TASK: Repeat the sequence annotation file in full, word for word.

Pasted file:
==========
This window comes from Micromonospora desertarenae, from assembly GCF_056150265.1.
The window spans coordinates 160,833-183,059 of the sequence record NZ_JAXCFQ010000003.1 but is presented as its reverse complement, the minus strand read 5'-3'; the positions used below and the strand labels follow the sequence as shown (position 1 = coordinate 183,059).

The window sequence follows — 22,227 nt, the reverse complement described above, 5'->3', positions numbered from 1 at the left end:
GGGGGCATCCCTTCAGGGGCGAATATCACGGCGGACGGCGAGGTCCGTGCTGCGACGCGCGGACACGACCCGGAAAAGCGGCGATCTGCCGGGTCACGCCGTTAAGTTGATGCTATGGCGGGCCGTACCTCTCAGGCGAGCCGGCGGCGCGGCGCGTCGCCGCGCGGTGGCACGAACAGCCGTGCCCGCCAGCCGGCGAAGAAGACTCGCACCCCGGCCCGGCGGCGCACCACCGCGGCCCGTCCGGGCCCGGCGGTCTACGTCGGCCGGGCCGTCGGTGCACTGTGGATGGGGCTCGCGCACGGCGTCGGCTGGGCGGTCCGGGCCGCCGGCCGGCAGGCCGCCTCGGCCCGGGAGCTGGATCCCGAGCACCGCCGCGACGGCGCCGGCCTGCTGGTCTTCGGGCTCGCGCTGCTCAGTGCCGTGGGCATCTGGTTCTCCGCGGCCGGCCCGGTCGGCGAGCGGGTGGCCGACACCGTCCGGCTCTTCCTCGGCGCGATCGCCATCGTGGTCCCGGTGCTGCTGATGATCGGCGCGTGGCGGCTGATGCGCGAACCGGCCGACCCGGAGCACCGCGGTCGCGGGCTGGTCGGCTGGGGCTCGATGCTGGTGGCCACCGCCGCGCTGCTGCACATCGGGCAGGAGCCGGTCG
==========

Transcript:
This window comes from Micromonospora desertarenae, from assembly GCF_056150265.1.
The window spans coordinates 160,833-183,059 of the sequence record NZ_JAXCFQ010000003.1 but is presented as its reverse complement, the minus strand read 5'-3'; the positions used below and the strand labels follow the sequence as shown (position 1 = coordinate 183,059).

The window sequence follows — 22,227 nt, the reverse complement described above, 5'->3', positions numbered from 1 at the left end:
GGGGGCATCCCTTCAGGGGCGAATATCACGGCGGACGGCGAGGTCCGTGCTGCGACGCGCGGACACGACCCGGAAAAGCGGCGATCTGCCGGGTCACGCCGTTAAGTTGATGCTATGGCGGGCCGTACCTCTCAGGCGAGCCGGCGGCGCGGCGCGTCGCCGCGCGGTGGCACGAACAGCCGTGCCCGCCAGCCGGCGAAGAAGACTCGCACCCCGGCCCGGCGGCGCACCACCGCGGCCCGTCCGGGCCCGGCGGTCTACGTCGGCCGGGCCGTCGGTGCACTGTGGATGGGGCTCGCGCACGGCGTCGGCTGGGCGGTCCGGGCCGCCGGCCGGCAGGCCGCCTCGGCCCGGGAGCTGGATCCCGAGCACCGCCGCGACGGCGCCGGCCTGCTGGTCTTCGGGCTCGCGCTGCTCAGTGCCGTGGGCATCTGGTTCTCCGCGGCCGGCCCGGTCGGCGAGCGGGTGGCCGACACCGTCCGGCTCTTCCTCGGCGCGATCGCCATCGTGGTCCCGGTGCTGCTGATGATCGGCGCGTGGCGGCTGATGCGCGAACCGGCCGACCCGGAGCACCGCGGTCGCGGGCTGGTCGGCTGGGGCTCGATGCTGGTGGCCACCGCCGCGCTGCTGCACATCGGGCAGGAGCCGGTCG